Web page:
Ray Stewart JAMAICA
Fastest time: (1991)
Doping record : In 2008, when Stewart was coaching several top athletes, he was implicated in a drugs scandal and charged by USA Track and Field for the alleged trafficking and administration of a prohibited substance. Stewart said the drugs were for his own use, but he was banned from the sport for life.
Robson da Silva BRAZIL
Fastest time: (1988)
Doping record : Never linked to drugs.
In 2004, Armstrong finished first, 6 minutes 19 seconds ahead of German Andreas Klöden . Ullrich was fourth, a further 2 minutes 31 seconds behind. Armstrong won a personal-best five individual stages, plus the team time trial. He became the first biker since Gino Bartali in 1948 to win three consecutive mountain stages; 15, 16, and 17. The individual time trial on stage 16 up Alpe d'Huez was won in style by Armstrong as he passed Ivan Basso on the way despite having set out two minutes after the Italian. He won sprint finishes from Basso in stages 13 and 15 and made up a significant gap in the last 250 m to nip Klöden at the line in stage 17. He won the final individual time trial, stage 19, to complete his personal record of stage wins.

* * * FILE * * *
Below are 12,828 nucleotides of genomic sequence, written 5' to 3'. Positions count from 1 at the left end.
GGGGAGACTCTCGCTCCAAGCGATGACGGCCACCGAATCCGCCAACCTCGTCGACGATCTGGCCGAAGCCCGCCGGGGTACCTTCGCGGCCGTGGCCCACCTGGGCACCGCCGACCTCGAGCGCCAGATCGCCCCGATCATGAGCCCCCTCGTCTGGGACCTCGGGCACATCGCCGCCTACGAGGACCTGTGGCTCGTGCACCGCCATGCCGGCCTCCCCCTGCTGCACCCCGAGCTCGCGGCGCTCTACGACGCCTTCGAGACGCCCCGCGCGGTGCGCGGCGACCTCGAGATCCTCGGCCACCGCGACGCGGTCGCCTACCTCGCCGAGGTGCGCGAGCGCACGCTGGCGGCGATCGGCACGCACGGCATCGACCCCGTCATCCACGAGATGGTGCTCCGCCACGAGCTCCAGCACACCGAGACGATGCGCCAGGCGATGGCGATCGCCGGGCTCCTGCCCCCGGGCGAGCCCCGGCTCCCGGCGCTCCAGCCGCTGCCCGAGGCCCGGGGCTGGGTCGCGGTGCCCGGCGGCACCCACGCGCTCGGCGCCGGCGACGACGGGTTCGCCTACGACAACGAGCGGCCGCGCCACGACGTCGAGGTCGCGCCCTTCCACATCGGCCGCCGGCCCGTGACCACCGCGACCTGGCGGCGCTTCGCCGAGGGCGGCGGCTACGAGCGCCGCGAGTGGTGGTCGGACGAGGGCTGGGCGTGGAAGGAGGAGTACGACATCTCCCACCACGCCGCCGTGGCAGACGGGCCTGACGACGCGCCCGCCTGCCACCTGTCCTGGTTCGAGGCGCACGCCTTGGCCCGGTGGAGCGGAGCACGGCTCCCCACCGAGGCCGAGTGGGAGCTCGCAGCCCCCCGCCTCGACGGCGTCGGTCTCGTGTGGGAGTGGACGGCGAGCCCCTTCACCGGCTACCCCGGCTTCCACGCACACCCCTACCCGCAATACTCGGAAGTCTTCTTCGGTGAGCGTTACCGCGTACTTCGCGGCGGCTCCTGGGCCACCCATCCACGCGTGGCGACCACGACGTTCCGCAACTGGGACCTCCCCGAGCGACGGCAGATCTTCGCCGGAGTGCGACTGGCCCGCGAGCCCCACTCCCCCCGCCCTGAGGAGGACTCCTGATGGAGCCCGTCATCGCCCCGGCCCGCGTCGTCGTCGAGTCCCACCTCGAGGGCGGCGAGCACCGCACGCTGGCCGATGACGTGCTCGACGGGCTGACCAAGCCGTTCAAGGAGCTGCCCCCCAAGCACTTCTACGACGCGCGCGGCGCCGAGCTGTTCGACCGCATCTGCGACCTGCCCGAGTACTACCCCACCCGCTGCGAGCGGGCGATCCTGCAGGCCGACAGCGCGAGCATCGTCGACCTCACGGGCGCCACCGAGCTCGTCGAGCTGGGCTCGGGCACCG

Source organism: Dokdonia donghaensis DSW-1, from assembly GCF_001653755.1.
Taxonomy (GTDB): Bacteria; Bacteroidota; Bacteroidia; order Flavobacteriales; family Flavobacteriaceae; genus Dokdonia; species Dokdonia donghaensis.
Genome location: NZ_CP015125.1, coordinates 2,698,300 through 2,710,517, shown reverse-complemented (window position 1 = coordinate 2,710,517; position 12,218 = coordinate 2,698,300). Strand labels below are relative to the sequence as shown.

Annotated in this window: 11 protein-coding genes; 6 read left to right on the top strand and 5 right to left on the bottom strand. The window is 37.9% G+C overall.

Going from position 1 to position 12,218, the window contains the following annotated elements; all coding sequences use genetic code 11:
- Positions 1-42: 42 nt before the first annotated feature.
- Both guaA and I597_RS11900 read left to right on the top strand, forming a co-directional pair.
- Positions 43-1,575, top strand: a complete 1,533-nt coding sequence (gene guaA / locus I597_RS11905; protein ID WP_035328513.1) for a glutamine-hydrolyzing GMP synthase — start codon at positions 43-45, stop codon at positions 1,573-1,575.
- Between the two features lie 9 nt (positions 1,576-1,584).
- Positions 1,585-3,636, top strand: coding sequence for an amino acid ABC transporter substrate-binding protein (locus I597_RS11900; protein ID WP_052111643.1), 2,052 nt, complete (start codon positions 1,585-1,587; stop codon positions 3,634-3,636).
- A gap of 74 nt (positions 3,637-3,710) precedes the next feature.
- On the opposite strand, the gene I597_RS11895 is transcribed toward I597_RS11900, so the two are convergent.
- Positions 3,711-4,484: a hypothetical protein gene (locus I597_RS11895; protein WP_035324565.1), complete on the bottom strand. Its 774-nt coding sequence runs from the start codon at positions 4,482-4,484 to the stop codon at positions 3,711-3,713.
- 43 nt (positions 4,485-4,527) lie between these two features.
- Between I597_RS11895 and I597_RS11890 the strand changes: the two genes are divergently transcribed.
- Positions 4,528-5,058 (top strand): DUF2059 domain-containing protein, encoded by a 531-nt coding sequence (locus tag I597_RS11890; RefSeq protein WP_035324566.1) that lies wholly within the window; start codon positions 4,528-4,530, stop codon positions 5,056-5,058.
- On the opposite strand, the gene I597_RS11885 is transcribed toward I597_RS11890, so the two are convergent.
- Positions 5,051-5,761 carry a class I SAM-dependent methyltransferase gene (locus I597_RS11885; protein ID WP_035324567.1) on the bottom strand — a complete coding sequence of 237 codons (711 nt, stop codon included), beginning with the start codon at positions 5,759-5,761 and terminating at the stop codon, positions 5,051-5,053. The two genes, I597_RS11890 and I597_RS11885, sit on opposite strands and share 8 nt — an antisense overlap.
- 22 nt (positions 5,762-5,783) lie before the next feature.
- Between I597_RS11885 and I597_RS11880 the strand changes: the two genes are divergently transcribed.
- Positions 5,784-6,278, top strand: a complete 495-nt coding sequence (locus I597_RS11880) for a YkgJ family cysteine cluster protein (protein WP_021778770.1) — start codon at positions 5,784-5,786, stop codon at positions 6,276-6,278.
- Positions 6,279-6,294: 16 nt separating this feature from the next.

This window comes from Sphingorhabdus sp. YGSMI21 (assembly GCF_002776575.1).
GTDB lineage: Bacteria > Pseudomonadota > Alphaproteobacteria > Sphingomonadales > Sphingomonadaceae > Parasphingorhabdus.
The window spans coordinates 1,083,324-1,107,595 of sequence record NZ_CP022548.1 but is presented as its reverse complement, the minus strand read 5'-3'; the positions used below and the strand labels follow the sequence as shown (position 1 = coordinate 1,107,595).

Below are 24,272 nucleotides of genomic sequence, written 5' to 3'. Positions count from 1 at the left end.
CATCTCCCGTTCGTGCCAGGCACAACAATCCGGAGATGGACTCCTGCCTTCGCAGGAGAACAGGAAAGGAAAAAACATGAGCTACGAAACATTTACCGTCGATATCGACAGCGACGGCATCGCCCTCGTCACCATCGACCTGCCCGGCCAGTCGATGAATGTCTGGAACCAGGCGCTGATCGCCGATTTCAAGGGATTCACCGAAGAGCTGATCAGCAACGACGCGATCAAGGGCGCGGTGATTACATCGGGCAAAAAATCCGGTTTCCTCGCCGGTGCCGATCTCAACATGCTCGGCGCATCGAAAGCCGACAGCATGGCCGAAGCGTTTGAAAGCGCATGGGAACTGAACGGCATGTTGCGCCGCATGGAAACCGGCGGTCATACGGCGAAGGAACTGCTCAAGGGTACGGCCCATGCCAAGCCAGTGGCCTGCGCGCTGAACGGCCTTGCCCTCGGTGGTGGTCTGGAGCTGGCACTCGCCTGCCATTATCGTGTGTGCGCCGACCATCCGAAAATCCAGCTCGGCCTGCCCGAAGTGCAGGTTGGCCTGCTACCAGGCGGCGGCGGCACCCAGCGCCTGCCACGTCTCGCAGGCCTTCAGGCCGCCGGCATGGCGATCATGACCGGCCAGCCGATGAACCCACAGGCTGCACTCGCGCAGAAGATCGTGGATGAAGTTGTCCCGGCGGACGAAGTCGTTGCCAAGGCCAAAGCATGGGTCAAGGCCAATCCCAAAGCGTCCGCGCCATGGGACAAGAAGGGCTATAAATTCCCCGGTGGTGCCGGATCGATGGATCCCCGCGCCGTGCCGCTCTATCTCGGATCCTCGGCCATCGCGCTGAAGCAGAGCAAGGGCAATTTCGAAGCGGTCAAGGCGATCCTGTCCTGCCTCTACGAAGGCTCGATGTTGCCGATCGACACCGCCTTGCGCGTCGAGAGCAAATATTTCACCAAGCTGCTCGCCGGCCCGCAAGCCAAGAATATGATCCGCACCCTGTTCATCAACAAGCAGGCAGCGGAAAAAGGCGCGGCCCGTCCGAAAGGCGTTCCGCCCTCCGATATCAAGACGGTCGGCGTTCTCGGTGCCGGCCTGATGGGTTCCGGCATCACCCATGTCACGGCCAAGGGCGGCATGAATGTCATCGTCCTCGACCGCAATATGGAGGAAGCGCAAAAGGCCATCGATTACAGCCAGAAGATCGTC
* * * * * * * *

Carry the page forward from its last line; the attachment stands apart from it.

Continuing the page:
Doping entered track and field on the coattails of increased earning potential. The type of drug has changed over the years. There was the anabolic steroid, burgeoning in the Hitler era, reaching a frenzy with the governmental doping regimes of the East Germans in the 80s, and morphing again into designer drugs like “The Clear” made to elude testing. There was Human Growth Hormone, erythropoietin (EPO), and its derivatives, like CERA. Dopers have always had to stay one step ahead of those trying to keep the sport clean. Among those caught in the crossfire between were gold medalists and track celebrities Marion Jones (sprints/jumps) and Rashid Ramzi (1,500m). Both were stripped of their medals.